Dog field plan reined in
By Simon Hacker | 30th October 2023
A bid for a four-hectare dog-walking business on land bordering the Severn at Elmore has been halted in its tracks by planners – leaving the applicant aghast.
Michael Watts, who farms land with his family at Elmore's Elm Farm, proposed changing the use for a field designated for agriculture, their proposal being to set up a dog walking field which would include a 10.6m sq shelter building and appropriate fencing for the area.
Agent for the bid, Lauren Gaunt, of Bruton Knowles, told Stroud District Council planners that the proposed building would be clad in horizontal timber and have a black sheet metal roof, while a bin would be provided for dog waste created from the scheme. Proposed opening hours for visitors and their dogs to access the field would be from 6.00am to 8.00pm, seven days a week.
But despite the original application being made in late August, a report on the proposal issued last Thursday suggested that it did not satisfy criteria for approval.
Case officer Tom Fearn told planners: "It has not been demonstrated that the proposal would meet one of the exception principles that support development outside settlement limits."
As such the proposal ran contrary to policy CP15 of the Stroud District Local Plan (November 2015).
He added the bid had also had "not been adequately demonstrated how the viability of the farming enterprise would be sufficiently supported by the proposed enterprise and the provided business plan does not provide substantial enough evidence of this.
"In addition, the site is also in a remote location, away from the other farm buildings which serve Elm Farm and it has not been demonstrated that the proposal would not have a detrimental impact on the road network, contrary to the criteria of EI5."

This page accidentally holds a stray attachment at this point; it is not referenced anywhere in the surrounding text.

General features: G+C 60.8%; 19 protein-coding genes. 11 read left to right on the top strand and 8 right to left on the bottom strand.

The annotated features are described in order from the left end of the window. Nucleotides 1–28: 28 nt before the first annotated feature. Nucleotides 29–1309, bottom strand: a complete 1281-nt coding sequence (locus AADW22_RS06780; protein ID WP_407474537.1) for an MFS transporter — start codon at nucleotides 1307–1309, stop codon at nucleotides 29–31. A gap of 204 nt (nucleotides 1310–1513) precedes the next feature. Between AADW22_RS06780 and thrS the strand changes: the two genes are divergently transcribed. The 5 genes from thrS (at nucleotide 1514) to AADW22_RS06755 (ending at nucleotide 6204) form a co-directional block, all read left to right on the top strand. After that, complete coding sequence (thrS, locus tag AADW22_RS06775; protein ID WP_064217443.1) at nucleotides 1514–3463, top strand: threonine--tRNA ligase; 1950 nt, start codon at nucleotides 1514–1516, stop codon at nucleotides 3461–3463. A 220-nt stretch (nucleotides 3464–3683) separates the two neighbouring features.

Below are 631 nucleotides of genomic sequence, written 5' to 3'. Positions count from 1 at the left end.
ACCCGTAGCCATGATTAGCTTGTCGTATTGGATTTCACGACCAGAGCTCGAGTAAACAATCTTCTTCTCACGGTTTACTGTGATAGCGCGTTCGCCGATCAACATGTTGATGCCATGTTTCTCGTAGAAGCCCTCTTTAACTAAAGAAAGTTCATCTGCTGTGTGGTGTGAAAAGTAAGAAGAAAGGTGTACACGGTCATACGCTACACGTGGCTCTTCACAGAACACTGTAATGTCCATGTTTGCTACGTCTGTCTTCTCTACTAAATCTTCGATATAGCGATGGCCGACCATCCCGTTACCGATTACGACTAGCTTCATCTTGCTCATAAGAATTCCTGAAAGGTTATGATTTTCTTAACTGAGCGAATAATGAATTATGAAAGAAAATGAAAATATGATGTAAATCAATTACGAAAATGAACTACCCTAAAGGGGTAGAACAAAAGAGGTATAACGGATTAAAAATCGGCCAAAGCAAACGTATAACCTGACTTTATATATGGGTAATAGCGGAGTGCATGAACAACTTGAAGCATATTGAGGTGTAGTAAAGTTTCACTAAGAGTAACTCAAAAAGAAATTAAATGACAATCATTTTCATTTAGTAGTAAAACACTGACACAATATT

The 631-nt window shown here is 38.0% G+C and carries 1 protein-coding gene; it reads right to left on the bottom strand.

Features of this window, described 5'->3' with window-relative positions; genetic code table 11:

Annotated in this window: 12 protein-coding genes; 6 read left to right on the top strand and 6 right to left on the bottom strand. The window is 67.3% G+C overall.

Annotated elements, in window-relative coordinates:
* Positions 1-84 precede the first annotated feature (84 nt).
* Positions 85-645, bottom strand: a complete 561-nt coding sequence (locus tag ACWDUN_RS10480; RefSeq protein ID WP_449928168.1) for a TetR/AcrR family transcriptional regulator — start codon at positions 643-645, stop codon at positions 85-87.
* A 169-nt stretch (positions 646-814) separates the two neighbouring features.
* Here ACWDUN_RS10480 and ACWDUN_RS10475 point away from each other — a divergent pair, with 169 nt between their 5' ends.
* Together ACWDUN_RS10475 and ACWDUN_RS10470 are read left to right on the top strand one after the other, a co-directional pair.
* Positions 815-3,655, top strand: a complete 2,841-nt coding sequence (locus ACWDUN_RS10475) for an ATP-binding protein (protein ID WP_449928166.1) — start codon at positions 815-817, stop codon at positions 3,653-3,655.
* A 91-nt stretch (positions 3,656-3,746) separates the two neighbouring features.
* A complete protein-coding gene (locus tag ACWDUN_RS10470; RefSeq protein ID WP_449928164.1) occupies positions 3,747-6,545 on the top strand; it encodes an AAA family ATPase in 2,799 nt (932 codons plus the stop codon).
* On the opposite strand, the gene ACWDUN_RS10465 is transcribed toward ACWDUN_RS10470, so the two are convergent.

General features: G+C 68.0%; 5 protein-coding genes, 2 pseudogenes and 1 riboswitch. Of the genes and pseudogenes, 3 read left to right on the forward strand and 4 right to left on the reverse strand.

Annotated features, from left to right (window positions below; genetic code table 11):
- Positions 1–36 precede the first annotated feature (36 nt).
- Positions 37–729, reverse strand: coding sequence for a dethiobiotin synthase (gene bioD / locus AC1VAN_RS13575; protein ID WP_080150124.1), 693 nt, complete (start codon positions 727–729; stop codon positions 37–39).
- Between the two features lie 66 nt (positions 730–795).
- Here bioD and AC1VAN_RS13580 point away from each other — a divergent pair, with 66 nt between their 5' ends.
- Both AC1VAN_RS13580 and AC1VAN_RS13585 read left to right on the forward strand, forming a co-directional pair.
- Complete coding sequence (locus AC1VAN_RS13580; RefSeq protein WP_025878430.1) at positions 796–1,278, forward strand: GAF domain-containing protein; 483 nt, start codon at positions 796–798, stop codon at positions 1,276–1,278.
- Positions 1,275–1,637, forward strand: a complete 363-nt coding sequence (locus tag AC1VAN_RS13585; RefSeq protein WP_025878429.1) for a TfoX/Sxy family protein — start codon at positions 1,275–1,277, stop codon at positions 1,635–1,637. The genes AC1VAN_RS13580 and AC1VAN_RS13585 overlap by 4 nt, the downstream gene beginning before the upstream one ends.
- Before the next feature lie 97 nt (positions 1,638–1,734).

Given proximity to the Severn, he added that "it is possible that the land has a functional link to the Severn Estuary and its bird species. As no biodiversity survey has been provided, there is insufficient information to be able to adequately assess the impacts on biodiversity."
Accepting an additional recommendation that the site was "not within an accessible location and most visitors would be reliant on using a private car," planners refused the application.
However, applicant Michael Watts told Punchline-Gloucester.com his family was surprised by the bid's rejection.
Mr Watts said: "It seems they have decided in this way because we are too rural. Farms are rural! We are actually just over a mile from a housing estate. We are disappointed because farms are supposed to find other enterprises and this one was a proposal that makes no real change to the look and feel of what a farm does; it would remain as a green field."
● Elm Farm is no stranger to diversification initiatives and meanwhile continues to offer a popular seasonal event with a PYO pumpkin and corn field. Pumpkins offered by the farm during October's season ranged from small to supersize.
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